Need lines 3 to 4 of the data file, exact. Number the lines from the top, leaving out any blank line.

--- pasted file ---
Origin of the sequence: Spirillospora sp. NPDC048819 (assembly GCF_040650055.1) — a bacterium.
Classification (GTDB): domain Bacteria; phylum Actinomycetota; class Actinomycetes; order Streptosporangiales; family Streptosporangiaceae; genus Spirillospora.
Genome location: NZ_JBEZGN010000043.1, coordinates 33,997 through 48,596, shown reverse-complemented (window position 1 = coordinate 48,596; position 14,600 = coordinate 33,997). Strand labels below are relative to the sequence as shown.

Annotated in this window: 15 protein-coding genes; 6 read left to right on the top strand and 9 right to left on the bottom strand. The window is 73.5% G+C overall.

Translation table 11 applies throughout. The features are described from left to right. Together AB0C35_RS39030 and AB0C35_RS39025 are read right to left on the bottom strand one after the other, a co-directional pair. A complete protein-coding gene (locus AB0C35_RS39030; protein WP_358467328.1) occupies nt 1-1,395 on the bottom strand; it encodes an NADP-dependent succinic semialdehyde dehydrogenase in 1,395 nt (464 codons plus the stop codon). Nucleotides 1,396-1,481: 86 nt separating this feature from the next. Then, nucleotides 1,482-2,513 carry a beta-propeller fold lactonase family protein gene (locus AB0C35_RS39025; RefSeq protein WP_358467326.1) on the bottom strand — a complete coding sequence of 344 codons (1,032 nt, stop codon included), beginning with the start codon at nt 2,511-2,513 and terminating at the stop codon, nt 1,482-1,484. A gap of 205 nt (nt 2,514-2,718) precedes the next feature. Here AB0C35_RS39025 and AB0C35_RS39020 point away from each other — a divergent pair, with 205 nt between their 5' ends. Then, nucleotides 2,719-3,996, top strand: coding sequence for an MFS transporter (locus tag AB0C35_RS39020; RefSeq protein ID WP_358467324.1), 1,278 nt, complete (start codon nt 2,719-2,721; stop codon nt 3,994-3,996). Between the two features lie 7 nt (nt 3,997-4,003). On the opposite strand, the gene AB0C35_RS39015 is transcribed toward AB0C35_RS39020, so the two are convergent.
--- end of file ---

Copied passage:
Genome location: NZ_JBEZGN010000043.1, coordinates 33,997 through 48,596, shown reverse-complemented (window position 1 = coordinate 48,596; position 14,600 = coordinate 33,997). Strand labels below are relative to the sequence as shown.

Annotated in this window: 15 protein-coding genes; 6 read left to right on the top strand and 9 right to left on the bottom strand. The window is 73.5% G+C overall.